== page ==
One perceptive comment in the commboxes to Fr. Reese’s article really struck me, because I think the writer put his finger directly these concerns: Shaun G. Lynch wrote
It seems to crop up in the news with regularity: “Teacher fired from St. X Catholic school because….” It could be because the teacher is openly gay, or has entered into a gay marriage, or had in vitro fertilization, or is an unmarried mother, or (in a particularly depressing case) was the victim of domestic violence. There is an inevitable backlash in the media, and very often students and their parents rally in support of the fired teacher. Irrespective of anything else, the Church comes off looking quite bad.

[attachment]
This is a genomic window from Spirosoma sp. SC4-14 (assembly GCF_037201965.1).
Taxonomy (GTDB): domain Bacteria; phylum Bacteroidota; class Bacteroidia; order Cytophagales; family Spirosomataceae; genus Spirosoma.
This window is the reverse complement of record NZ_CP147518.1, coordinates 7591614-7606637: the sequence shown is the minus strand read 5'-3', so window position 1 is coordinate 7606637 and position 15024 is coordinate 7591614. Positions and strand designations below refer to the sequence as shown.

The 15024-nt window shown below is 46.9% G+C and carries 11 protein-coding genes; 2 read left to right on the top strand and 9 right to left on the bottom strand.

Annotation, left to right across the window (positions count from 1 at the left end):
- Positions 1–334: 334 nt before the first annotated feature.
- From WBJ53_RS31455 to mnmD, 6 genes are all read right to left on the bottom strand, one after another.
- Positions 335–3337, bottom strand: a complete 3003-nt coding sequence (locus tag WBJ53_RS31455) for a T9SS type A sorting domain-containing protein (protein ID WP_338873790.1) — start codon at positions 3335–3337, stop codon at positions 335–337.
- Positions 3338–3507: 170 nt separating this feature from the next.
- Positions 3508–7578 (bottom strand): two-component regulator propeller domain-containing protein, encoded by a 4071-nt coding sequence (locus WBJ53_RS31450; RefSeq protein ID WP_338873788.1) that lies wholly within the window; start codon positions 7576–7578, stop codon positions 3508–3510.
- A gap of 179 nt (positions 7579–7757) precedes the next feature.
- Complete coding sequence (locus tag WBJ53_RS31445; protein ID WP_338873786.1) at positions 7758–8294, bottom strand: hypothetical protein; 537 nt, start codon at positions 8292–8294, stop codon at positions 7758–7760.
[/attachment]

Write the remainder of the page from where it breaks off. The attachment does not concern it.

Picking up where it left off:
We have discussed this a few times in posts: see, for instance, here and here. Reviewing the commentary it is clear that there are some serious conflicting views at stake here and that there is a need to elucidate the moral principles involved. A couple of months ago, there was an article in America Magazine that attempted to do exactly that: The Ethics of Exit by Daniel J. Daly, an associate professor and chair of the theology department at Saint Anselm College, New Hampshire. I recommend reading the whole article, but I want to quote a few of his key points here.
First, like a good ethicist, he carefully frames the question to be considered: